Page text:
Barnes, Saramago weigh the pros and cons of the beyond

Two novels come to the conclusion that when it comes to death, you’re damned if you do and you’re damned if you don’t.

By Kira Bennett

A photograph of Julian Barnes stares out from the cover of Nothing to Be Frightened Of. His face is half-shadowed and unsmiling, as if directly confronting that terrifying nothingness with which his unorthodox memoir grapples. Barnes, an aging agnostic, is preoccupied by the fear of death. He thinks of it while writing, while watching soccer matches, while cooking; he wakes in the night from dreams of annihilation. But death is more than a vivid distraction for Barnes: In Nothing to Be Frightened Of, it is a foil to his life, his relationships, and his intellectual identity.

Barnes’s book is no typical memoir, progressing by faithful chronology and resolving into a coherent image of its author. It is an unapologetically digressive work. Most of what we learn about Barnes arises indirectly, filtered through his reactions to the stories he relates. The book’s diffuse and erudite approach suits Barnes’s character, which he conveys with a skillfully light touch.

When he does speak about his own life, he admits easily that his memories are faulty. He and his brother, a philosopher who deems Barnes’s worries “soppy,” often disagree about basic facts from their childhood. While his brother is vexed by this, Barnes revels in it, preferring imaginative truth and the sense of a coherent self-narrative to historical accuracy.

He approaches the problem of death doggedly, from many different angles, though with marked emphasis on the opinions of dead French authors, quoting poets, philosophers, composers, theologians, and scientists on the subject, relating anecdotes both humorous and sobering. Faced with the prospect of an incomprehensible and implacable death, Barnes digs in his own heels, remaining stubbornly unconsoled by any attempts to reconcile himself with his mortality.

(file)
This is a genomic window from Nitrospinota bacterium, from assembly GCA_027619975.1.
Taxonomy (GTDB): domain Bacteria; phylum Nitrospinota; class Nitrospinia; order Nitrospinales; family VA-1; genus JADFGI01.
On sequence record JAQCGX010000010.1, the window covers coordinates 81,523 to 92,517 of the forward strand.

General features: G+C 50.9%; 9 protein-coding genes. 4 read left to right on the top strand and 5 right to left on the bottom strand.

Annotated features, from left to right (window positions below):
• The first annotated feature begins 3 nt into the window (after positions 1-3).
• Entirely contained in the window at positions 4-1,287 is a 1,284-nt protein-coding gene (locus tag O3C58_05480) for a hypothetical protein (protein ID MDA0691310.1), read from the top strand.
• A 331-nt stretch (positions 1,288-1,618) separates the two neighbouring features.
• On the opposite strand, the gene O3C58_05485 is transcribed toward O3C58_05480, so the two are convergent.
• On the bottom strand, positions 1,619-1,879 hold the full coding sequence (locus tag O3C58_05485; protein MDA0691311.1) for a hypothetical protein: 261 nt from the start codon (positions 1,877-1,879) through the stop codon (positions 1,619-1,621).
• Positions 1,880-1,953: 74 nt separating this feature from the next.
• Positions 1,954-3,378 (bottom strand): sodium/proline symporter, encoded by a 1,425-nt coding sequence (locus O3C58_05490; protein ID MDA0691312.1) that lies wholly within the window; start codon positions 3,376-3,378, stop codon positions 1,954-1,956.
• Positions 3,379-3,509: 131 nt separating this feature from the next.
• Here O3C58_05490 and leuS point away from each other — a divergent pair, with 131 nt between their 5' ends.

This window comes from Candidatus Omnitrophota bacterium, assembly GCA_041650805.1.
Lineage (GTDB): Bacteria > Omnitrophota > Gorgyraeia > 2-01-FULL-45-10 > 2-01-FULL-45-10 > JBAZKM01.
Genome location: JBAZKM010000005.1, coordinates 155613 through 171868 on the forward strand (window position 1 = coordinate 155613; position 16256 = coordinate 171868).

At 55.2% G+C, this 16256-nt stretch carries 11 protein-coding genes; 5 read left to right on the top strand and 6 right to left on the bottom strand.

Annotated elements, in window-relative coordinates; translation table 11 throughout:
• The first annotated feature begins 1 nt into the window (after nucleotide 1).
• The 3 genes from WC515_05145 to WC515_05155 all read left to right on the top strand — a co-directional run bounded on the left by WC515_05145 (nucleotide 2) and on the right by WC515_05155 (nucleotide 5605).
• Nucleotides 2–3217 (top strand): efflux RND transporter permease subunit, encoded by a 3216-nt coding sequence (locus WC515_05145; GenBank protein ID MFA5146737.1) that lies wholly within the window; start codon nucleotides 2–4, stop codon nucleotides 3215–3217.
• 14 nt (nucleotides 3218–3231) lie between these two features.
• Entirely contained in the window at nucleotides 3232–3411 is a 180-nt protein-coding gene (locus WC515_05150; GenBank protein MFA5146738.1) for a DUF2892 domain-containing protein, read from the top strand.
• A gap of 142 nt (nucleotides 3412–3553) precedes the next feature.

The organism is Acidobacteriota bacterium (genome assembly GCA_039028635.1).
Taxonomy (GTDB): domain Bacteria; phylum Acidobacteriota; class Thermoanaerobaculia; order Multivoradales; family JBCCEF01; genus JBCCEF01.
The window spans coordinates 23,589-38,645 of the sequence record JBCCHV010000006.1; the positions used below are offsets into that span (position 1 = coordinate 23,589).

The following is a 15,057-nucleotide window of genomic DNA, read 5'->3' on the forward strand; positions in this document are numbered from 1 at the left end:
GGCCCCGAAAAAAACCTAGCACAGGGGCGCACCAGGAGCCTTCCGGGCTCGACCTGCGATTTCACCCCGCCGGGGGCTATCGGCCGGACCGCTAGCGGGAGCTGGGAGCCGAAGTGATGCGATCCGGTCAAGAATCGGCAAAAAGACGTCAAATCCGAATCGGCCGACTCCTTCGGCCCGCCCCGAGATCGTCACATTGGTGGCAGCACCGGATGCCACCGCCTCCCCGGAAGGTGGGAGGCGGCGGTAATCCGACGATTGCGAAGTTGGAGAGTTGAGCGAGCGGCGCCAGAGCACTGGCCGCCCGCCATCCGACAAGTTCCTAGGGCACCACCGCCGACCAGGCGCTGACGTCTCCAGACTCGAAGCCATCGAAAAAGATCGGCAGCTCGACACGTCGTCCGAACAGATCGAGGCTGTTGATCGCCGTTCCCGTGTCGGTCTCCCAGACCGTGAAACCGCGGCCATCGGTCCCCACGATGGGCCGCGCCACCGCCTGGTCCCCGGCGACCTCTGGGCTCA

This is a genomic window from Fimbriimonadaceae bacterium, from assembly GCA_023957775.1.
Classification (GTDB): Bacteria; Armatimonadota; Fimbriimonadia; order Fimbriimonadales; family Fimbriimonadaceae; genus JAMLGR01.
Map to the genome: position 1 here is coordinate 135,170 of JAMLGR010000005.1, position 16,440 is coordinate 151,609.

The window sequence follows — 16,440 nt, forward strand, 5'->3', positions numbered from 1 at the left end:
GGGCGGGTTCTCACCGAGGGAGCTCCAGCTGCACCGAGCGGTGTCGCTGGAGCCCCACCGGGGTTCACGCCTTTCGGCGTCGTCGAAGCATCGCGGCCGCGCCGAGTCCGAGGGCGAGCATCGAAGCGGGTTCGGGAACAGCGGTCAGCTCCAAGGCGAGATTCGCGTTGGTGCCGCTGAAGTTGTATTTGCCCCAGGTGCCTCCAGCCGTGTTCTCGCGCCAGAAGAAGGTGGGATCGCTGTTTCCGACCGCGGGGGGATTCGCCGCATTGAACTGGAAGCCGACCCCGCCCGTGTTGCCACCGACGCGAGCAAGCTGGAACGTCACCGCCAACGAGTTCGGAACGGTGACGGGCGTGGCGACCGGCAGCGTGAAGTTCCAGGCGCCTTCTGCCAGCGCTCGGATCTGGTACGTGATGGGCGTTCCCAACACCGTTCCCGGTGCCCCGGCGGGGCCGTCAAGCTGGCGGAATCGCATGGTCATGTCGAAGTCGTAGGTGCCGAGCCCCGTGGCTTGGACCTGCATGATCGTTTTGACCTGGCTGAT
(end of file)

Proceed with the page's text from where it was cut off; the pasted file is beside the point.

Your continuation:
Barnes admits early on that he is a philosophical amateur, and it shows; though always earnest and sensible, his meditations are occasionally naïve and almost childishly obstinate. The reader is usually interested and often delighted by his small, learned stories, but as the parade of characters wears on, they begin to seem repetitive, even slightly tiresome.

As the details blur, Barnes comes into focus, though indirectly. He emerges as a consummate writer whose erudition, though ample, is overshadowed by his unaffected humanity. He describes his fears and weaknesses with remarkable poise, managing to seem neither nostalgically self-absorbed nor blandly detached.

By the book’s end, the reader is left with a pleasant variety of literary trivia and more importantly, a vivid, tender affection for Barnes. Grim though the photograph on the cover may be, we are confident that we know exactly the small smile with which he must deliver his wry, touching judgments.


In the lushly imaginative novel Death with Interruptions, 1998 Nobel Prize winner José Saramago explores the same question that preoccupies Barnes: What would happen if death stopped? At the stroke of midnight on New Year’s Day in an unnamed country, precisely this happens. Victims of drunk-driving accidents and fatal illnesses remain unaccountably alive long after doctors have given up on them. Gradually, the country’s citizens realize that, somehow, death has ceased.